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Discussion Starter #1
Hello,

Does anybody experience unusually low MPG calculation on their 2018 Sonata?
I have a new limited and I get about 14-15 MPG on Average on City Driving
and City+Highway combined about 20-23 MPG...
Do you think this is unusually low as in having possible issues?
 

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My 2015 and 2018 (both 2.0T) get identical.

17 to 22 around the town and clounty. (City driving is hard to compare with various drivers due to the amount of stop lights and how heavy a lead foot you have).

33 to 35 on open road on long trip.

Don't forget, this is with the 2.0T engine. 2015 has 6 Speed transmission. 2018 has 8 Speed transmission.
 

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15 2.4 at around a combined 6.3 L / 100 KM.......figure that out....cheers p .)
 

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I have the 2018 Limited 2.4. My mileage is significantly higher than yours. Most of my driving is on 35-45 MPH suburban streets. I get 24-26 MPG. I've made two longer trips this month, some interstate and some curvy hilly roads. Mileage was 34 MPG on one and 32 MPG on the other.


Time to see the dealer for you, I think.
 

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Discussion Starter #5
I have the 2018 Limited 2.4. My mileage is significantly higher than yours. Most of my driving is on 35-45 MPH suburban streets. I get 24-26 MPG. I've made two longer trips this month, some interstate and some curvy hilly roads. Mileage was 34 MPG on one and 32 MPG on the other.


Time to see the dealer for you, I think.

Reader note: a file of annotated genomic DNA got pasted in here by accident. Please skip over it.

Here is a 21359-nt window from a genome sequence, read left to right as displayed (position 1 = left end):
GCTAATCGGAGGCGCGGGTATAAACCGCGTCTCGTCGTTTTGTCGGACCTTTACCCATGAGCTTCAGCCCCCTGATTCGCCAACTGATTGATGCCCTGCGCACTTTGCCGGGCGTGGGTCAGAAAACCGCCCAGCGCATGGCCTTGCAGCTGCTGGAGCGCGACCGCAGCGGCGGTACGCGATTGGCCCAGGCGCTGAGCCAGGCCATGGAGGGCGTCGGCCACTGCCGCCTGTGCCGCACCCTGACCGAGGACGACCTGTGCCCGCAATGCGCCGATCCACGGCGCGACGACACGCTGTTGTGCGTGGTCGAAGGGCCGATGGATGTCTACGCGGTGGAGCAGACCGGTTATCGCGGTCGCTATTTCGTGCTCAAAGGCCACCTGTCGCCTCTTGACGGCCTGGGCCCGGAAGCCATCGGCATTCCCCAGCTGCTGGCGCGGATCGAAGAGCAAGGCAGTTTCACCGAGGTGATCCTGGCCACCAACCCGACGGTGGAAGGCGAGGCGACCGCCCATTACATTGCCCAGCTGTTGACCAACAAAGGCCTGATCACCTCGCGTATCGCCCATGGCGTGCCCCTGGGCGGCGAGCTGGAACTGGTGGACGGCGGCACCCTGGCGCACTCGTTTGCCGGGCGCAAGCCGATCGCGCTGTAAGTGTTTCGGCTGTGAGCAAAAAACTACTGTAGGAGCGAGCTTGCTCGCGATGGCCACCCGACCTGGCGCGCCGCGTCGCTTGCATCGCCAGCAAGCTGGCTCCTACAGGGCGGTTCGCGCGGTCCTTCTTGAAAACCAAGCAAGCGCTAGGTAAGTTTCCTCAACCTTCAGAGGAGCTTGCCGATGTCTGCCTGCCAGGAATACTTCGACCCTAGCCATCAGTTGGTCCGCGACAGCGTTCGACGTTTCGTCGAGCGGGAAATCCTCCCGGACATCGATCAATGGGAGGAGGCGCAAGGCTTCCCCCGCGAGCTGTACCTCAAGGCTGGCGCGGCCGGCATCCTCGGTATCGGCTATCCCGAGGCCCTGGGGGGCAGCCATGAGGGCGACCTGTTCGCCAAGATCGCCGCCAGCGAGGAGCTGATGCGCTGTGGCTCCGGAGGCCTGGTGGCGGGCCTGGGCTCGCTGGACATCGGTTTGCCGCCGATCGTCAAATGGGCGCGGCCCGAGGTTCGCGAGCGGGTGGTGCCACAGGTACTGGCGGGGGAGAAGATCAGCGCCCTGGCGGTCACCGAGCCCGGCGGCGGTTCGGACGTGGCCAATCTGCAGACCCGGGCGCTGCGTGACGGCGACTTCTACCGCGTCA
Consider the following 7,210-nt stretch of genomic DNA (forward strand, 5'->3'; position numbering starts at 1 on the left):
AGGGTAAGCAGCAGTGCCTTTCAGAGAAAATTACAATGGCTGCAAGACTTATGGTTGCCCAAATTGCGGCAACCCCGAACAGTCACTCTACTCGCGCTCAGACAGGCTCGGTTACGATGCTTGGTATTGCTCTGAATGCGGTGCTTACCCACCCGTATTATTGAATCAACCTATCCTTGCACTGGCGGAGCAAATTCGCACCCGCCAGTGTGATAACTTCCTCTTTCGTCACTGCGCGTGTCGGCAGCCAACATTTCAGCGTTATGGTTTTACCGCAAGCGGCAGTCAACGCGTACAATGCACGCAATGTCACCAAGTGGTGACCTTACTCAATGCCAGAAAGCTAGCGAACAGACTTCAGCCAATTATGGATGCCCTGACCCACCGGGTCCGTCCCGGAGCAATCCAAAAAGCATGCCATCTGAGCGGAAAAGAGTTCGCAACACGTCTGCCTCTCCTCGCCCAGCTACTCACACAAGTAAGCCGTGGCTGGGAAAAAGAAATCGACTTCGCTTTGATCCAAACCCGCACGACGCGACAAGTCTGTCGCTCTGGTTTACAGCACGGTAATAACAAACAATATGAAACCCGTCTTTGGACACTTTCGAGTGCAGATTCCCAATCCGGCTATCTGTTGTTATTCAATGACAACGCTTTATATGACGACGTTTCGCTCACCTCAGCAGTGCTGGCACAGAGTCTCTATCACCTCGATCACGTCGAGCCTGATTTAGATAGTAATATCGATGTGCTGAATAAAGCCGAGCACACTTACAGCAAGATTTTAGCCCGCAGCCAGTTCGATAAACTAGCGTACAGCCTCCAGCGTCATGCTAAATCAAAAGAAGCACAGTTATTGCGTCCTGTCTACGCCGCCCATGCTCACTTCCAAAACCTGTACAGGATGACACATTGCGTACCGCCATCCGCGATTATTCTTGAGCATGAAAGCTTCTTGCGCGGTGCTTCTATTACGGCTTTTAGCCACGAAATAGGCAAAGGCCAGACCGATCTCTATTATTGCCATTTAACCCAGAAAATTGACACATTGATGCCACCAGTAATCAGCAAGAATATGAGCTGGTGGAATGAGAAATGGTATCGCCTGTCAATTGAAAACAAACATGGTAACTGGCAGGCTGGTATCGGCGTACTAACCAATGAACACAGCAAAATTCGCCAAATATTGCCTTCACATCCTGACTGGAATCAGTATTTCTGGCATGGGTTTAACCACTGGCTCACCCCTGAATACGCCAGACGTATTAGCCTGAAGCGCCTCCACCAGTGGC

Wow, I guess you are right.
Do you have a Hybrid or regular? That seems really great MPG wise...
 

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I have a 2015 Sonata 2.0T Limited. After 3 years of driving here is what I noticed:

Flat Freeway Driving:
- 60 MPH = 36 MPG
- 61-70 MPH = 32 MPG
- 71-80 MPH = 30 MPG
- 81+ MPH = As low as 26MPG

City Driving:
- Accelerating very slowly = 24 MPG
- Accelerating normally = 21 MPG
- Accelerating like I stole it = 16 MPG

Since the 2.0T has all its torque at low RPMs, it feels very quick. However, it also means that the car can drink lots of fuel if you tend to accelerate very quickly.

When I first purchased the car, I also got horrible MPG simply because I was just accelerating too quickly and I simply didn't notice it since the car is very stable and quiet. Now, I just leave the car in ECO mode in city driving and slowly accelerate.
 

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Most MPG issues are caused by driving habits. Dealer can't teach someone to drive better.

To the thread starter.... what engine? what city? how many miles?
 

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2017 Sonata Sport 2.0T
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2017 Sport 2.0T, my daily commute is about 135 miles R/T with 80% of that freeway at 70-85 mph and the rest busy city streets with stop lights and traffic every few blocks I avg 28 mpg. On longer trips like LA to Vegas (400 miles rt all freeway) at 75 with cruise control 30 mpg. Ive also found if driving 65 or less on freeways will easily get 30-33 mpg and a heavy foot in city with stops and hard acceleration as low as 18 mpg.

l
 

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Sorry for the scatterbrain post...